MANILA, Philippines – The Bangko Sentral ng Pilipinas audited the bank records of Chief Justice Renato Corona as early as 2010, shortly after President Benigno Aquino III assumed power, a top bank official told the impeachment court on Monday, February 20.
And the records shown to the audit team apparently match those that the prosecution attached to its request to subpoena the Philippine Savings Bank (PSBank), he added. The subpoena was issued last February 6.
Returning to the witness stand, PSBank president Pascual Garcia III admitted that as early as between September to November 2010, at least 6 bank accounts of Corona were subjected to a joint audit by the BSP and the Anti-Money Laundering Council (AMLC).
The AMLC is composed of the BSP Governor (Amado Tetangco Jr) as chair, the Commissioner of the Insurance Commission, and the Chairman of the Securities and Exchange Commission (SEC) as members.
It was created by Republic Act No. 9160, or The Anti-Money Laundering Act of 2001, which was signed into law on Sept. 29, 2001 and took effect a month later. The law criminalizes money laundering and imposes strict requirements on customer identification, record keeping and reporting of suspicious transactions.
Garcia made it clear that the audit was part of a regular BSP audit partly to ensure the bank’s compliance with the anti-money laundering rules.
Garcia revealed the following on Day 20 of the impeachment trial:
1.) That the audit team examined the bank records of Corona and other high public officials with deposits in PSBank between September and November 2010;
2.) That after its audit, the BSP-AMLC team observed that PSBank failed to classify these accounts under “Politically Exposed Persons” or PEP, which the BSP and the AMLC are requiring as part of its program to monitor violators. PEP includes elected and appointed public officials.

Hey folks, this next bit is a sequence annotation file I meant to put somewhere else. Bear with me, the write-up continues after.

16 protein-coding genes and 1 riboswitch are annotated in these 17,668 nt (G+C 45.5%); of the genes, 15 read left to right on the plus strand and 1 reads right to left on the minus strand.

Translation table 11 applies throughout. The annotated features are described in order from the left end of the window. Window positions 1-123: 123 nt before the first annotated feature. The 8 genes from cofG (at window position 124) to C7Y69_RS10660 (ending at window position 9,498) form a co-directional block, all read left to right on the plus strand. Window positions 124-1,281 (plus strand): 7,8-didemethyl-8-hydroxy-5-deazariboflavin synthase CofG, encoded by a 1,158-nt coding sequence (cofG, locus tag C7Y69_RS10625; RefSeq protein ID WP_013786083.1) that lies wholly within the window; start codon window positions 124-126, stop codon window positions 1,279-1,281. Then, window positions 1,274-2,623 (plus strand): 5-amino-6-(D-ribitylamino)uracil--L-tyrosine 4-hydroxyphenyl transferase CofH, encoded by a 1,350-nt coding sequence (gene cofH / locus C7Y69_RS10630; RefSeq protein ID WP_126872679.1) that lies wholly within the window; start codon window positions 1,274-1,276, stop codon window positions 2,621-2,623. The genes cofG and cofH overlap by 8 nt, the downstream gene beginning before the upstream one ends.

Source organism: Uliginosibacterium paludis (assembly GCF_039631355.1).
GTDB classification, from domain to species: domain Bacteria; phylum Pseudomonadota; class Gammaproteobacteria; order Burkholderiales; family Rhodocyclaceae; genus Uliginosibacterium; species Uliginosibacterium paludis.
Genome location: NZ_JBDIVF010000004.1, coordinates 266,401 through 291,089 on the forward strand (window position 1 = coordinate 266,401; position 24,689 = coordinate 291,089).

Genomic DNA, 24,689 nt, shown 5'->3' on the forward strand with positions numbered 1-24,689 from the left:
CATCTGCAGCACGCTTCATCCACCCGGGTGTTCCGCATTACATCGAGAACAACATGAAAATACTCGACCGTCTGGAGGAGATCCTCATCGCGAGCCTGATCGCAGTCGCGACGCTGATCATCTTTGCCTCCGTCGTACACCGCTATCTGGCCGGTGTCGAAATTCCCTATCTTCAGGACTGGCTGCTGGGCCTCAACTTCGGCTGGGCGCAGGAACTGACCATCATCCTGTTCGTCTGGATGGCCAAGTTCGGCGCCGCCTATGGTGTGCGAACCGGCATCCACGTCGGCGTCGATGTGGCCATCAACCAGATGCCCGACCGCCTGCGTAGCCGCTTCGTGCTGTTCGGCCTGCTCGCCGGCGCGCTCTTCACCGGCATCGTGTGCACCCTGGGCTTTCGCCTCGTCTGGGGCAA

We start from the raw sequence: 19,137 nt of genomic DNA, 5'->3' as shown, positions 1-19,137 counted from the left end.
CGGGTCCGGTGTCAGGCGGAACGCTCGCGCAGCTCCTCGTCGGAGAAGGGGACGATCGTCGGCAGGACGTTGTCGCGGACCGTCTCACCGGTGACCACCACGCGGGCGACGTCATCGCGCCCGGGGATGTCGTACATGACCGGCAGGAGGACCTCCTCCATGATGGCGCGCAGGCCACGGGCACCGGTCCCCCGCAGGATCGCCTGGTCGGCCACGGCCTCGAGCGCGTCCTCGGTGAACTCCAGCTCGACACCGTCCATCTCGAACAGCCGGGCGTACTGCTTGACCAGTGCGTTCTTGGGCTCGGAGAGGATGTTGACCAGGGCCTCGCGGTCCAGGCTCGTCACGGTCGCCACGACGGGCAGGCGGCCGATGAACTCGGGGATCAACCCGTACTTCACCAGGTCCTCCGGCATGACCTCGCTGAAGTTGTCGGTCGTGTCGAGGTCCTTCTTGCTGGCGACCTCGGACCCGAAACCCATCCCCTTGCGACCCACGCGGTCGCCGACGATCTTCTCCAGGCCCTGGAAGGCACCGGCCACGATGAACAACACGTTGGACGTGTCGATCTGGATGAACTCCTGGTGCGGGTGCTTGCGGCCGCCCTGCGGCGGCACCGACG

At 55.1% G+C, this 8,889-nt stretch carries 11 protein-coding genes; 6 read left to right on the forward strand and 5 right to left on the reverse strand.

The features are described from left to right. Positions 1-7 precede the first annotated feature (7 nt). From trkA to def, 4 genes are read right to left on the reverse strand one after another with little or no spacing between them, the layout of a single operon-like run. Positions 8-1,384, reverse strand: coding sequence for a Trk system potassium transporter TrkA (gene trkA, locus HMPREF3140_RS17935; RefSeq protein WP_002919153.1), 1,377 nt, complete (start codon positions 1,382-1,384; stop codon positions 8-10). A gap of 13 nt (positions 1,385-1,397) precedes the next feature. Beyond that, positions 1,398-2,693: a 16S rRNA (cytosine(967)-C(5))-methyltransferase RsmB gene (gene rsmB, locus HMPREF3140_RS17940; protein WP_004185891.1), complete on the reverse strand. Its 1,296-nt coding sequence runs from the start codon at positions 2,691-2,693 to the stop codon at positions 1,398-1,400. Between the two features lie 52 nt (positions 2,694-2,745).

3.) That the “PEP” marking is seen in the prosecution document attached to the subpoena, known as Annex A, but is not in the original bank records. The “PEP” marking did not come from the bank.
4.) That based on PSBank’s own investigation, there are at least 42 differences between Corona’s original bank record and Annex A, which was presented to the prosecution.
Upon questioning by Presiding Officer and Senate President Juan Ponce Enrile, Garcia disclosed that the BSP audit team ordered a classification of accounts belonging to “politically exposed persons,” or those held by high public officials.
Garcia said that as far as he knows, it was the first time in 2010 that such classification was ordered by the BSP.
Yet, upon questioning later by Sen. Teofisto Guingona III, Garcia admitted that it was just a BSP audit and that AMLC was not part of it. The BSP audit team only had an AMLA specialist as a member, he clarified.
The AMLC can only audit bank records upon a court order or the commission of a crime, Guingona said, saying he called up his sources in the AMLC who told him they never conducted, as a council, a probe on PSBank.
Garcia initially said that he does not remember turning over the documents to the BSP auditor, only that the PSBank offials presented the records to him. Later, upon questioning by Sen. Ferdinand Marcos Jr., Garcia acknowledged that it was possible the audit team obtained a photocopy of the Corona records.
Enrile asked: “Is it possible that the records (attached to the subpoena) were accessed by the audit team of BSP and AMLA [during] the September to November 2010 [audit]?”
Garcia said: “I believe, from the nature of the comments indicated (in the attached document).”
Garcia said that the “PEP” marking was not in their original bank documents.
He said he only saw the “PEP” marking in the prosecution’s attachment.
Later, upon questioning by Sen. Joker Arroyo, Garcia stressed that other high officials with deposits in PSBank were also subjected to the same BSP audit for that period.
Enrile asked Garcia to submit to the impeachment court the signature card of Corona that the PSBank showed to the audit team of the BSP, so it could be compared with what the prosecution has.
In explaining his move, Enrile said: “There are many people who handled the records of the Chief Justice from the Katipunan branch. No other [people] could possibly have brought out those documents like the one attached. The only thing that is not scrutinized [are] the records of the account of Corona that [were] submitted to the AMLA-BSP audit team.”
Senator-judge Arroyo expressed concern over Garcia’s revelations, saying the President could use the anti-money laundering law and the BSP to run after politicians who disagree with him.
“This is the impression that I gather from the testimony… as of now it’s the Chief Justice. If we do not follow Malacañang, if we offend Malacañang, they could proceed against us [with] the information gathered through AMLA,” he said. “It’s a disturbing thought.” – Rappler.com